But, as Joseph De May Jr., a maritime lawyer who took it upon himself to dig deeper into the murder's details years after the fact, later told The New York Times
: "Yeah, people heard something. You can question how a few people behaved. But this wasn't 38 people watching a woman be slaughtered for 35 minutes and saying, 'Oh, I don't want to be involved.''' Another fact that the original Times
report got wrong: One witness actually did
intervene while it was happening — a neighbor named Robert Mozer heard Genovese's screams and yelled at Moseley to leave her alone.
None of which is to say that there were no other villains that night besides Moseley. A neighbor named Joseph Fink witnessed the murder when he cracked his door, it was later revealed. Another, Karl Ross, watched her death unfold but waited to call for law enforcement. Like Genovese herself, Ross was gay — and, as it was later suggested, wary of the police.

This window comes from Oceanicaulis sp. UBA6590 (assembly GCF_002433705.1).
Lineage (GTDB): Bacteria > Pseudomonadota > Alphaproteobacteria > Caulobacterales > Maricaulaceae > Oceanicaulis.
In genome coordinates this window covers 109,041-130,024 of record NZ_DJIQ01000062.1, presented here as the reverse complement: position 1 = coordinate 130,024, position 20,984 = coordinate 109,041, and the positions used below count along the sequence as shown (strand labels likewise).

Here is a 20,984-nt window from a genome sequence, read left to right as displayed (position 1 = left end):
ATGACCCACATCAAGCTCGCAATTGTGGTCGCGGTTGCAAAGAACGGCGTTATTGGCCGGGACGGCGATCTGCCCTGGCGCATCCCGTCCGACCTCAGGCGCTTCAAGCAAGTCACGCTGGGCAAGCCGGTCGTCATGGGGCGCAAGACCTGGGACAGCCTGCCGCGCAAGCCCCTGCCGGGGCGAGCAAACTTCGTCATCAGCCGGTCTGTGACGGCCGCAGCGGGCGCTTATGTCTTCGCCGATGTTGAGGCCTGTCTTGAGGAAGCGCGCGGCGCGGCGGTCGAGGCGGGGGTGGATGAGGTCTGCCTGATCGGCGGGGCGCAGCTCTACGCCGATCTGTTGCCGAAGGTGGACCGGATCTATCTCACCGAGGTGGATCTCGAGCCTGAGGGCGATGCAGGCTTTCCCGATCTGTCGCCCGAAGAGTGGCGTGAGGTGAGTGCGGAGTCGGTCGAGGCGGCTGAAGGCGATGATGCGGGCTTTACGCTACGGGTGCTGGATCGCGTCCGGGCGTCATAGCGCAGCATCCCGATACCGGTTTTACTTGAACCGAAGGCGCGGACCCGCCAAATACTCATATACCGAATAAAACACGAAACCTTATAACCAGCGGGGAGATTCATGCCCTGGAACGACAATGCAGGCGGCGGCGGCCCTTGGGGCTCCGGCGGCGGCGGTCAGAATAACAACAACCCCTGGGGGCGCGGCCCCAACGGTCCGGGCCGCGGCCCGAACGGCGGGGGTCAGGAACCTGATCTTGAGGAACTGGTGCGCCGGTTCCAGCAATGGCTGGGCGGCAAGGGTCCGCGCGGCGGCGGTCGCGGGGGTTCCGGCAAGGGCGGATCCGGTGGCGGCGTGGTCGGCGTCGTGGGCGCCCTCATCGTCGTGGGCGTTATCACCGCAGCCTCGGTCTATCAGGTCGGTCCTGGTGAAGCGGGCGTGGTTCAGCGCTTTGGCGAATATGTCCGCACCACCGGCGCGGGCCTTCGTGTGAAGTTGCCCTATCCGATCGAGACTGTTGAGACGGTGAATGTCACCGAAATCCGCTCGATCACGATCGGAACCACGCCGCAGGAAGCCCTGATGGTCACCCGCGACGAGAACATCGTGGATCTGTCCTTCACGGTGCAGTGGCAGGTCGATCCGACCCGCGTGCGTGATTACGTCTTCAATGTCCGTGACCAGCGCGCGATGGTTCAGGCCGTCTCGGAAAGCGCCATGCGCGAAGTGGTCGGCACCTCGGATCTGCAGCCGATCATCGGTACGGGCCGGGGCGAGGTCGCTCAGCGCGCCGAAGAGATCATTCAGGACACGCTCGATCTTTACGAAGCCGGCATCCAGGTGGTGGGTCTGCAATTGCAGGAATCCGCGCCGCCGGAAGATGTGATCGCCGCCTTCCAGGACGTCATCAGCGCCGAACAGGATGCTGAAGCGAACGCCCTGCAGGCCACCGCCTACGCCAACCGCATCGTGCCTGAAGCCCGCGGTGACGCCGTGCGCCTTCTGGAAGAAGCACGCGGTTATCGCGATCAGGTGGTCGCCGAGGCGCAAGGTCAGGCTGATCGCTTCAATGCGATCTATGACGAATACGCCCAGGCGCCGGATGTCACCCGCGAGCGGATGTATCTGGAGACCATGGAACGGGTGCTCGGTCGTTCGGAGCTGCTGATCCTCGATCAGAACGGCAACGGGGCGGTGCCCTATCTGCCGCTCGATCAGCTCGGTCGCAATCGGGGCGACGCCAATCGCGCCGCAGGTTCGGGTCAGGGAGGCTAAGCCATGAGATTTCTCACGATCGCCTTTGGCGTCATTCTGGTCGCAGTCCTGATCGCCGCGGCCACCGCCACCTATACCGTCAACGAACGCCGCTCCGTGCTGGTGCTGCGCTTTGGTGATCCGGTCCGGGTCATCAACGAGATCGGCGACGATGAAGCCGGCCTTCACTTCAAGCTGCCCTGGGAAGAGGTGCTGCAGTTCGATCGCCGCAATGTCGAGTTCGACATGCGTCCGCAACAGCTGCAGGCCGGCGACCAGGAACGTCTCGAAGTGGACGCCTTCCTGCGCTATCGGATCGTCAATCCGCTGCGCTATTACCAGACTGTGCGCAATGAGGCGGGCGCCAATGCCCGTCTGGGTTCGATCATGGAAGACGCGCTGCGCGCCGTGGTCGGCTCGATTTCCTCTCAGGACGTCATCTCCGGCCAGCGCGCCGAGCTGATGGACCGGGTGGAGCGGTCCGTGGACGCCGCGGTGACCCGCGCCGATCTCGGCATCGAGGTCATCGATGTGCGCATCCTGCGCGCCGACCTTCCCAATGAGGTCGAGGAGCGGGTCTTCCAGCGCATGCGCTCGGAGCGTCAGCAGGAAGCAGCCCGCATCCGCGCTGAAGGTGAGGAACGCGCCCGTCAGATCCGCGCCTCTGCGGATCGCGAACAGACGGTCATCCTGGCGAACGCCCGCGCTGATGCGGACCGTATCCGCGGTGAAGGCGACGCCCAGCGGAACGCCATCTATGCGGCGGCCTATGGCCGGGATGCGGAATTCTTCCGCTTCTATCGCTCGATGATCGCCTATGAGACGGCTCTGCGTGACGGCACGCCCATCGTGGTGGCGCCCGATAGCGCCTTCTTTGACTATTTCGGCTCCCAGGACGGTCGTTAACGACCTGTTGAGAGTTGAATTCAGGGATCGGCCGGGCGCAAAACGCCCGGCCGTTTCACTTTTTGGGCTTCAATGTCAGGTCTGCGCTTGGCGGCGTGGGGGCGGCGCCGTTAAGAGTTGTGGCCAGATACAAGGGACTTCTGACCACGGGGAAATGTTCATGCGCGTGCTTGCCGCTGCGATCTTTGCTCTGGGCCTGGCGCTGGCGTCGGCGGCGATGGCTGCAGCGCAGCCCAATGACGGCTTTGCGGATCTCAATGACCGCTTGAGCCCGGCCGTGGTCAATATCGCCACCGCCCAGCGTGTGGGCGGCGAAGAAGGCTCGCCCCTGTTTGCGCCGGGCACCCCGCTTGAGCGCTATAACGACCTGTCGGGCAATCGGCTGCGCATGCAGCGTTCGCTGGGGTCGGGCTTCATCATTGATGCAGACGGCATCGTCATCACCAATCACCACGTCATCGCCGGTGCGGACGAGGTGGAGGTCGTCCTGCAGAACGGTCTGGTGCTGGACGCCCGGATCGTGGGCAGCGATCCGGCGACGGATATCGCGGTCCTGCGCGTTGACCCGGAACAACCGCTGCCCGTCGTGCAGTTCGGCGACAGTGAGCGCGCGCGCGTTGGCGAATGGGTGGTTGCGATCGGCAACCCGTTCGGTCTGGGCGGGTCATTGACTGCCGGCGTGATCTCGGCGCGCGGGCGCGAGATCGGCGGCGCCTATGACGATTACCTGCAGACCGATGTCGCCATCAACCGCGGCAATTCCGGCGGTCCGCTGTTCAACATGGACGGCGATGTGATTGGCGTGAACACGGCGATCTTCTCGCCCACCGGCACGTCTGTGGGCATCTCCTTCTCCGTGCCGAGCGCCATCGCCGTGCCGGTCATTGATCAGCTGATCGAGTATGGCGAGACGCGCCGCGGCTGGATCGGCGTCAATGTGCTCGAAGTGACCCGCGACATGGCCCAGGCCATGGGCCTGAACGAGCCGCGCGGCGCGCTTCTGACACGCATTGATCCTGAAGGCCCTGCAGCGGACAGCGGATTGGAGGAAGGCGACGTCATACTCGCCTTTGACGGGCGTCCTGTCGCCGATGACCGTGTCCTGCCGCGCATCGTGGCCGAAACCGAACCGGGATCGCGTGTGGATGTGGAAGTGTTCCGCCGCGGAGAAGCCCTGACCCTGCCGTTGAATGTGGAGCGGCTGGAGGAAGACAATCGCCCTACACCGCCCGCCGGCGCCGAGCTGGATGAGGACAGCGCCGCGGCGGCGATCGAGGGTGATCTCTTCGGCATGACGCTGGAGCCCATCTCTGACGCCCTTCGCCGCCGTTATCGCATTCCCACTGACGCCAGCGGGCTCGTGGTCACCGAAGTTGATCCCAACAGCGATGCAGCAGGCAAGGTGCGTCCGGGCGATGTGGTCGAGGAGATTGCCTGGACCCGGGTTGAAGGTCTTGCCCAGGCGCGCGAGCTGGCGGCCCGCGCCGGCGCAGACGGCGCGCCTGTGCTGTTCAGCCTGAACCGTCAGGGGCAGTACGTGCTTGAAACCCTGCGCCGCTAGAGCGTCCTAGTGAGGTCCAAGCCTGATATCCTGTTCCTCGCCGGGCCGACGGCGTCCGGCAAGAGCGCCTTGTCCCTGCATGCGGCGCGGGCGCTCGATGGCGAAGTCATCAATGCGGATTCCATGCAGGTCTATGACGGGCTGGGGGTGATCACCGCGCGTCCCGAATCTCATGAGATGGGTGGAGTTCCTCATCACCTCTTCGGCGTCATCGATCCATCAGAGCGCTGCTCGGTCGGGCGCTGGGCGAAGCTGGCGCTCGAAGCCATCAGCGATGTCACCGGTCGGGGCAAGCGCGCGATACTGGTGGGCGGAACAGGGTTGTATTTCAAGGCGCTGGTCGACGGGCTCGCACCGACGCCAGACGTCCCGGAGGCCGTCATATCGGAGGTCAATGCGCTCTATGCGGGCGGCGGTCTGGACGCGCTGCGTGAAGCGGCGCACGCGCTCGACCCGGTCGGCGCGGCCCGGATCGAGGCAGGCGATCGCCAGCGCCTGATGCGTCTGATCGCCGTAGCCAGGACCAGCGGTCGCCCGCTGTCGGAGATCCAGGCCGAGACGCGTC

But even the fact of the victim's sexual orientation has become part of the mythology surrounding her death, despite the fact that her sexual identity had nothing to do with the crime. Before Sunday night's Girls
episode aired, Lena Dunham shared an Instagram homage to Genovese, using Kitty's 1961 mug shot photo, from when she was arrested on a misdemeanor charge for bookmaking.
"Tonight's episode of @girlshbo, written by the teen queen @shinyunicorn and directed by our main man Richard Shepard, involves an exploration of the Kitty Genovese murder of 1964 — one of New York City's most notorious crimes which led psychologists to coin the term 'bystander effect.' We honor Kitty, a tough gay girl making her way in the city, a woman ahead of her time #RIPKitty," the series creator wrote.